Articles & Resources > Project Management >

Organizations Turn to Project Managers, Process Improvement to Drive Cultural Change

Organizations Turn to Project Managers, Process Improvement to Drive Cultural Change

Man and woman looking at colorful adhensive notes on whiteboard in an office

Last Updated March 6, 2024

The latest Pulse of the Profession report from the Project Management Institute (PMI) identifies three areas executives see as the most important to achieving success: organizational agility, choosing the right technologies to invest in and securing employees with relevant skills.

The skills area speaks directly to those working in project management and process improvement. The 2020 Pulse of the Profession reported that, on average, businesses waste 11.4% in investments due to poor project management. Organizations that “undervalue project management as a strategic competency for driving change” had an average of 67% more of their projects failing outright, the report found.

A Commitment to Skills Development

Changing those numbers requires executive commitment to training that allows project managers to develop the proper skill sets. It also requires cultural change and a shift to running a business increasingly through its projects.

More organizations are making that commitment. The report found that 61% of project professionals said their organization provides project management training, and 47% have a defined project professional career path. 

Also, 51% of organizations require project professionals to hold a certification for their role. They want professionals with technical project management skills combined with solid leadership, business and digital skills.

According to the report: “At a time of extraordinary change driven by new technologies, executive leaders from across business, government and nonprofit organizations know that success depends on big, bold ideas. And they need people with the skills and mindset to deliver on those ideas with big, bold projects—or risk being left behind.”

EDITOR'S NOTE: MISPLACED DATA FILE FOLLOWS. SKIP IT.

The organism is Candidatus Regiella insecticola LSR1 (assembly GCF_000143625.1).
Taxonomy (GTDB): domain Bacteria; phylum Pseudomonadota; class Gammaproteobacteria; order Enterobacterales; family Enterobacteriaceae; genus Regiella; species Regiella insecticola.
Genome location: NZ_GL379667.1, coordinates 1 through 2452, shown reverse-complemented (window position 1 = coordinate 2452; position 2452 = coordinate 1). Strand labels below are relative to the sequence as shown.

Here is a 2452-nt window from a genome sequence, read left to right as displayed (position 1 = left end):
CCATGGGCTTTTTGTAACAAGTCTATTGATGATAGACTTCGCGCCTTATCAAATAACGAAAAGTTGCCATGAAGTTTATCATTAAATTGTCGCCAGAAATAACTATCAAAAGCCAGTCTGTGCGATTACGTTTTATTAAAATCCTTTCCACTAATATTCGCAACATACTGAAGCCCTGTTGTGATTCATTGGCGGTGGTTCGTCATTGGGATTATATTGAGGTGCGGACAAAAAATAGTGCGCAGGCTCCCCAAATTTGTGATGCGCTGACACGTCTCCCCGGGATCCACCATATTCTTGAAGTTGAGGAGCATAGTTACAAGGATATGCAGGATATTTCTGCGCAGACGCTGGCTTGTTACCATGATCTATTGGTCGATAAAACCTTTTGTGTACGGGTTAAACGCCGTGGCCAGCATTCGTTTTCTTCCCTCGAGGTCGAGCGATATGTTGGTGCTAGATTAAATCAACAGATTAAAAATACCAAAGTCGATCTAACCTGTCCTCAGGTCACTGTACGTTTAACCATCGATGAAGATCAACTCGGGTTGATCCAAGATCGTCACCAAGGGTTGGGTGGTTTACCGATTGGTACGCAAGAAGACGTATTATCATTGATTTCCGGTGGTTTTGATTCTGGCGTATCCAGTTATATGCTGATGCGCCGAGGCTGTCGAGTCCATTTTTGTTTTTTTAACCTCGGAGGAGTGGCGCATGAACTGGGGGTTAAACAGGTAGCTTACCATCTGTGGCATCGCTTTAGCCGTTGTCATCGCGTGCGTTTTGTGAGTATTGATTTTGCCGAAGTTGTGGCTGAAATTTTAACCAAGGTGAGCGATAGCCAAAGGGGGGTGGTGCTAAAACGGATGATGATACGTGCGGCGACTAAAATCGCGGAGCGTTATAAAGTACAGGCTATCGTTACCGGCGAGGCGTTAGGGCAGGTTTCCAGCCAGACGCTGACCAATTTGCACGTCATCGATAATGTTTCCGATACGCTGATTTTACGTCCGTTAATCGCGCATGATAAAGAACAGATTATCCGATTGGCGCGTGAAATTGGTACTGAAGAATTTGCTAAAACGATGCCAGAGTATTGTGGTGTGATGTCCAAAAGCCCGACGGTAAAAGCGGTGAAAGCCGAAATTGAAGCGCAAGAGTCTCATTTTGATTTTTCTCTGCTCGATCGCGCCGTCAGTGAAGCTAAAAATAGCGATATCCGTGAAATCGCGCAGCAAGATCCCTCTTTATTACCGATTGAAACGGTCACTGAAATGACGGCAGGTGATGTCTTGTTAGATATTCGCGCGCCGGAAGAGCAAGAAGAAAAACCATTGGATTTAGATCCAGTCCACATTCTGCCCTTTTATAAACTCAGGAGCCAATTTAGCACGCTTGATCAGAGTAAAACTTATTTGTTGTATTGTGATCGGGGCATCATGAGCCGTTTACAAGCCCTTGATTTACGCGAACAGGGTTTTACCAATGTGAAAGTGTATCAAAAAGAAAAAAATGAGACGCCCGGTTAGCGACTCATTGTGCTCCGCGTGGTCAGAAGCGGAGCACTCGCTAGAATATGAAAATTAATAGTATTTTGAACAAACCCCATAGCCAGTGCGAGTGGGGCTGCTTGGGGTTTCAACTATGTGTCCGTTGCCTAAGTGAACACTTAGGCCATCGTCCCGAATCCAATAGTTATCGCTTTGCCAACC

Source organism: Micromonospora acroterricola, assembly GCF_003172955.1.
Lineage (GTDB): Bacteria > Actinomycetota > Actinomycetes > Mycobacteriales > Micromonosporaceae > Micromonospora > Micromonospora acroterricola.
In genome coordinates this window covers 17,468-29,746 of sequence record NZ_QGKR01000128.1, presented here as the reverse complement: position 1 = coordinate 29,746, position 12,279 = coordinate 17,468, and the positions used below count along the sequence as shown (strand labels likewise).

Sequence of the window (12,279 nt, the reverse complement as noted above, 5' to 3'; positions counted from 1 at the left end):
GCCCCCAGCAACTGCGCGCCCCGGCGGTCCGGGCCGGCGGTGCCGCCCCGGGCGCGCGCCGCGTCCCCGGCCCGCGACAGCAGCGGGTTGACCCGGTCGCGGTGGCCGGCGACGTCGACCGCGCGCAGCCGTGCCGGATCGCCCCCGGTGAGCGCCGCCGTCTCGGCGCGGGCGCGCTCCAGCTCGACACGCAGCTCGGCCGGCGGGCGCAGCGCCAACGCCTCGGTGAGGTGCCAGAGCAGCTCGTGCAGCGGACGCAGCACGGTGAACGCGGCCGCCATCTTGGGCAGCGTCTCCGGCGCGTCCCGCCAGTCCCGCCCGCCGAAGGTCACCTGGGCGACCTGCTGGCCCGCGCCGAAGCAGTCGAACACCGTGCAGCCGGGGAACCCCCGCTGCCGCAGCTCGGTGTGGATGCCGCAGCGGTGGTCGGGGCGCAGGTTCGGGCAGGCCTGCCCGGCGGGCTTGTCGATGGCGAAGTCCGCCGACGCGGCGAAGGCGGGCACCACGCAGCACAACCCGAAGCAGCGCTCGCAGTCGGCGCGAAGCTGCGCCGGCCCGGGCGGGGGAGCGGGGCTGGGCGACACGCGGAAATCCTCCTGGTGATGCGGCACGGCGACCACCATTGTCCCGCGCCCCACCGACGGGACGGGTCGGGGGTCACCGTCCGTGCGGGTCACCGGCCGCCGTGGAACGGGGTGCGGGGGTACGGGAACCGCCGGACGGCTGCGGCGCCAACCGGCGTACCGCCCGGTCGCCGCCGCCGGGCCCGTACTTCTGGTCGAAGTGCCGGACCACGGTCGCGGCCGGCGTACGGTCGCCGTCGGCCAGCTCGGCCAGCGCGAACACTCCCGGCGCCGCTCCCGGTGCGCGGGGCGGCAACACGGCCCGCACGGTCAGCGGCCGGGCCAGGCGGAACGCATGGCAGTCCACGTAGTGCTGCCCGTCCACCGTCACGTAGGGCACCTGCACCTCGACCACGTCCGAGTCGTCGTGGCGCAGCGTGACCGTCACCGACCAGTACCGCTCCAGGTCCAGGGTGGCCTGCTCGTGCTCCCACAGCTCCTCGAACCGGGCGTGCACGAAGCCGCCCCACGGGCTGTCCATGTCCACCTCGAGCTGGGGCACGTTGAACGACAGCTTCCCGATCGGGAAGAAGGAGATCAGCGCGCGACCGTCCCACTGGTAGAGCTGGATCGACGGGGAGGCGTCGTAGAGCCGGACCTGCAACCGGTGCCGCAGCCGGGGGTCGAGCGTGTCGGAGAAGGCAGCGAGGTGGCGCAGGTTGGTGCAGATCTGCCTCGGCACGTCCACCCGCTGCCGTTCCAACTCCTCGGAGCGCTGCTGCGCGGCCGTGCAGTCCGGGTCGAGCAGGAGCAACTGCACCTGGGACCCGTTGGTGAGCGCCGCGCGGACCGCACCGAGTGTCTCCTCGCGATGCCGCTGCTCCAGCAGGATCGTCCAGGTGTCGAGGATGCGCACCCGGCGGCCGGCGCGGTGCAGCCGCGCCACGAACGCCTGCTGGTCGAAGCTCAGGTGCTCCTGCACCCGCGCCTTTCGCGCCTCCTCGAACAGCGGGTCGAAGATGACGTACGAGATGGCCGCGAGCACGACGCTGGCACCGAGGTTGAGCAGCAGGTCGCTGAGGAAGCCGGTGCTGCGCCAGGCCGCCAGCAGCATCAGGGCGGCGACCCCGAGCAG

The Project Economy

The PMI report focused on three areas that drive success in what they call The Project Economy. The term refers to the idea that projects have become central to how work gets done and problems get solved. No matter how an organization approaches projects, they focus on “delivering financial and societal value.”

As organizations continually evolve into this new approach, the focus has shifted to three main areas.

Ability is Agility – Organizations need to fail fast and pivot to “what’s next” to keep pace with rapid change and competition.

Technology Rules, But People Influence – Innovative technology such as AI and machine learning are only as powerful as the people behind them. Reaping the full benefit of technology requires training for project leaders, finding people with the right talent to take on important roles and setting up successful processes.

It’s a Project Leader’s World – Executives increasingly turn to project leaders to “turn ideas into reality.” This requires a blend of professional skills that include understanding of automation and design thinking as well as strong people skills.

Supporting A Change in Culture

Information from the 2020 PMI report mirrored PMI’s 2019 Pulse of the Profession, which found that about 12% of project investment is wasted due to poor performance. That number has changed little in the past five years.

However, the 2020 report found that almost half of companies place a high value on making project management part of their cultural change. About 70% of leaders surveyed by PMI want to create a culture centered on customer value.

Matthew Klein Jr., PMP, senior director of the enterprise project management office at Farasis Energy in California, is quoted in the 2020 Pulse report as saying that “a great value proposition for project management is to find ways to reduce pain points within the organization and for customers.”

PMI reports that some companies have adopted project practices into their culture. For example, some have embedded design thinking into how they approach projects for clients. Every challenge is considered from the point of view of the stakeholders involved, making it easier to identify pain points and find solutions.

That sort of cultural change can drive results. In 2018, Harvard Business Review predicted that design thinking can “unleash people’s full creative energies, win their commitment and radically improve processes.” 

It’s one of the many ways project management is changing business operations and culture – and underscores the need for more trained and certified project managers.

If you are interested in learning more about project management education or how to prepare to become a certified project manager, visit our Certificate in Applied Project Management program page, or our Project Management Professional (PMP)® Exam Preparation course page.